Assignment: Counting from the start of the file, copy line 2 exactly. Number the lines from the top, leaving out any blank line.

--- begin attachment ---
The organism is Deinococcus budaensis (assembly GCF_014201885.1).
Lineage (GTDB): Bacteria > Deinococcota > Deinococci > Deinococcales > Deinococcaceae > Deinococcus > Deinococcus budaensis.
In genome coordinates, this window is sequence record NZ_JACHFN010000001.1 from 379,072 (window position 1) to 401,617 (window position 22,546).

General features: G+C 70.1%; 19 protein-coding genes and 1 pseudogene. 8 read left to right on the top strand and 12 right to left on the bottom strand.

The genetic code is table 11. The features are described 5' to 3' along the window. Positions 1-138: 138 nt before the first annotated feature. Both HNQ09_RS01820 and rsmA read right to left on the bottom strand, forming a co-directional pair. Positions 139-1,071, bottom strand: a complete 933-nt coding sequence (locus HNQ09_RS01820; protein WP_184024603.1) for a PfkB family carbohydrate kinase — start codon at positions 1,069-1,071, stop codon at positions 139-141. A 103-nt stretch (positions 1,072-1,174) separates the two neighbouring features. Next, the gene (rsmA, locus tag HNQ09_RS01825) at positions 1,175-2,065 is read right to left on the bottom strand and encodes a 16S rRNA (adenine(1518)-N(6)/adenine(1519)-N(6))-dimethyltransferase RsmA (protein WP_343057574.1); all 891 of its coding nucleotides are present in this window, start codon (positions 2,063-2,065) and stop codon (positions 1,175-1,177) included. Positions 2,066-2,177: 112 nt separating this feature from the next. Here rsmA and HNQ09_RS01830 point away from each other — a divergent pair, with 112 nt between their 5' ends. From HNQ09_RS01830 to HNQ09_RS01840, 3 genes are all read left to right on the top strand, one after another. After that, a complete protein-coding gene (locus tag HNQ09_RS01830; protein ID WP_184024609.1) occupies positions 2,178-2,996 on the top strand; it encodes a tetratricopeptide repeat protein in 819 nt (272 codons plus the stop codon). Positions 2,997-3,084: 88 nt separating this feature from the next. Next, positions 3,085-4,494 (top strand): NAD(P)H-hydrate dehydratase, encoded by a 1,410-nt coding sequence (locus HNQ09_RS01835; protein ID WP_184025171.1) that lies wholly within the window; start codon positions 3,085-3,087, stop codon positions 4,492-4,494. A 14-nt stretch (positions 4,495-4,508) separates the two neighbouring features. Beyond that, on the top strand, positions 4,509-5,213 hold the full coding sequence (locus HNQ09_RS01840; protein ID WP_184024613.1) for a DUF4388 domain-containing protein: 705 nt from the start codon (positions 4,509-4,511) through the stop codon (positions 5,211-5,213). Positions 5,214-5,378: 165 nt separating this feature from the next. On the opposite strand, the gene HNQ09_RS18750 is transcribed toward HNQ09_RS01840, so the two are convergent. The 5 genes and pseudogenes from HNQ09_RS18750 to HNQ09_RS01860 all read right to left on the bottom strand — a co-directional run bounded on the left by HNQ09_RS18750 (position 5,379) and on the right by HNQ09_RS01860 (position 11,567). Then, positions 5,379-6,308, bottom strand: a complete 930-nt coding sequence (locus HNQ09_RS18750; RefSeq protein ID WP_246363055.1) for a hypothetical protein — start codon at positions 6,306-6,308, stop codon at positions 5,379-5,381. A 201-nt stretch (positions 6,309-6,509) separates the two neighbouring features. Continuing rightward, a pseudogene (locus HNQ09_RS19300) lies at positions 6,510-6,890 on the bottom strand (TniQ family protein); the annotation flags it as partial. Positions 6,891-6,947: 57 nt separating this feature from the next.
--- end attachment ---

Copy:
Lineage (GTDB): Bacteria > Deinococcota > Deinococci > Deinococcales > Deinococcaceae > Deinococcus > Deinococcus budaensis.